TAMPA — Hillsborough County firefighters and paramedics will vote on a new union contract next week that for the first time would require random drug testing.
Union leadership says it is up in the air whether the contract will pass, citing growing discord between the rank and file and Fire Rescue Chief Dennis Jones.
One thing that might help? If Jones and non-union department leadership agreed to drug testing, too, said Derrik Ryan, president of the International Association of Firefighters Local 2294.
"I can tell you this: it would not hurt," Ryan said. "Certainly we have other issues, morale issues, besides drug testing here. But that certainly would not hurt if they fall in line and do this drug test with us."
County Administrator Mike Merrill and Jones declined to comment on the contract before it is finalized.
The contract vote comes after a Tampa Bay Times investigation found that drug testing procedures for Hillsborough first responders are far weaker than most similar-sized fire departments in Florida. Employees aren’t randomly tested — they know urine samples are collected only in January or July. Unlike other departments, they also aren’t tested for alcohol.
The Times found 47 drug- and alcohol-related incidents involving county fire rescue employees since 2010. In 2016, an off-duty fire medic died of a drug overdose, and another overdosed while at work. One employee stole morphine from an ambulance and replaced it with saline; police found materials to evade a drug test, including powdered urine, in the home of a firefighter investigated in the death of his son.
About 20 employees failed a drug test or were arrested for drunken driving.
The new three-year contract, tentatively agreed to by the county and union leadership, would for the first time explicitly ban the use of illegal drugs outside work hours. It also would initiate random drug testing — five employees, every other week.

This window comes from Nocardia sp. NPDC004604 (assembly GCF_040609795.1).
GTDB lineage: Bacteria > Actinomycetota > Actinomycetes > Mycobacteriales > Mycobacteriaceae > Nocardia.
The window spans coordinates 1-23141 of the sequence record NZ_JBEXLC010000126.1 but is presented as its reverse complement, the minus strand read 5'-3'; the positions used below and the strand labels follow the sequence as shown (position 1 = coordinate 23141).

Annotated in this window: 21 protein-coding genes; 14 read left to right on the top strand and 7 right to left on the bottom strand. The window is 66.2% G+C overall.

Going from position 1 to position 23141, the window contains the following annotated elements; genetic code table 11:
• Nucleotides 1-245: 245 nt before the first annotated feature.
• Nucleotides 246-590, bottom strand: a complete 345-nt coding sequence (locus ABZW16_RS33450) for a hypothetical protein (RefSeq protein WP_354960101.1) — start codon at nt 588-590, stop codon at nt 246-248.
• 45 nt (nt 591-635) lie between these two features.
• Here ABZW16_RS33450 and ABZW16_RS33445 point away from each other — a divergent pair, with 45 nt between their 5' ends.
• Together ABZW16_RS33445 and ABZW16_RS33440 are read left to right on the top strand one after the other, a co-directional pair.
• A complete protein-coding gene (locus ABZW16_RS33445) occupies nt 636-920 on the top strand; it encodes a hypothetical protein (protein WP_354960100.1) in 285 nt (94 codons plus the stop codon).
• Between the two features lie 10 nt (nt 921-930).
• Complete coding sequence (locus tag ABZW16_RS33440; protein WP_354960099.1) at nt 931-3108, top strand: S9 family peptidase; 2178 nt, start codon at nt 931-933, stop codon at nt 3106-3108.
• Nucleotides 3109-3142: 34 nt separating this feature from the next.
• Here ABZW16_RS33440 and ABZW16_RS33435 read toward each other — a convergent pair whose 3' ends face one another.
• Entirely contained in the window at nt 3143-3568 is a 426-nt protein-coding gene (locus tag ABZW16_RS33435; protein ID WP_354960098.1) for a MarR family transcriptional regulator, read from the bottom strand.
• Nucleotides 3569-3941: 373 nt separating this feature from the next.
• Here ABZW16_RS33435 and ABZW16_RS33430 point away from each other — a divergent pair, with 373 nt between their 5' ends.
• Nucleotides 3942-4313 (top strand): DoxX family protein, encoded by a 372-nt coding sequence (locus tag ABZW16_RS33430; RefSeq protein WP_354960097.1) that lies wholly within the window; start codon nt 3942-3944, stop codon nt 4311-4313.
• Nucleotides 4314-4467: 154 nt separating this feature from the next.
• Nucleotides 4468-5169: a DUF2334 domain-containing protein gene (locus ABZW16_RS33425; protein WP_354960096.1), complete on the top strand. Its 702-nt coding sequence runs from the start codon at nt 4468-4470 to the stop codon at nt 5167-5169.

A change in drug testing procedures was a sticking point for Jones and the county. During negotiations, they said their demands were straightforward: Show up to work and don’t do drugs.
Jones told the Times in January that his emphasis came out of the incidents he observed since his hiring in 2015 and that "the most effective way to curtail drug use in any organization is a random process and what we had was not." Hillsborough County Fire Rescue has roughly 1,200 employees in 44 stations servicing the county’s unincorporated communities.
A counter-proposal from the union asked for Jones and department leaders to be included in the pool of names that could be randomly tested. The county shot down the idea immediately because the collective bargaining agreement doesn’t cover those positions and leadership’s employment is not part of union negotiations.
Jones reports to Merrill, who determines the conditions of the chief’s employment based on county policies and with oversight from the County Commission.
Ryan said it’s a fair argument that the union contract doesn’t cover leadership positions, "but human nature would say if you’re demanding for us to do something different than we have ever done before when it comes to drug testing, why wouldn’t you do it with us?"
After the Times published its investigation, a majority of county commissioners said they supported Jones’ push for stricter drug testing. They also said they wanted to see improved mental health services for first responders.
If the union approves the contract when it meets Monday and Tuesday, then it will be voted on by the county commission. The soonest it could come before commissioners is April.
If rejected, county and union will go back to the bargaining table. Already negotiations are in overtime; the previous contract ended in September.
County Commissioner Al Higginbotham recently said approving the contract with the new drug testing language is the "responsible, compassionate decision to help fellow union members, as they’re helping people in need of first responders who are sharp on the job."
Contact Steve Contorno at email@example.com or (813) 226-3433. Follow @scontorno.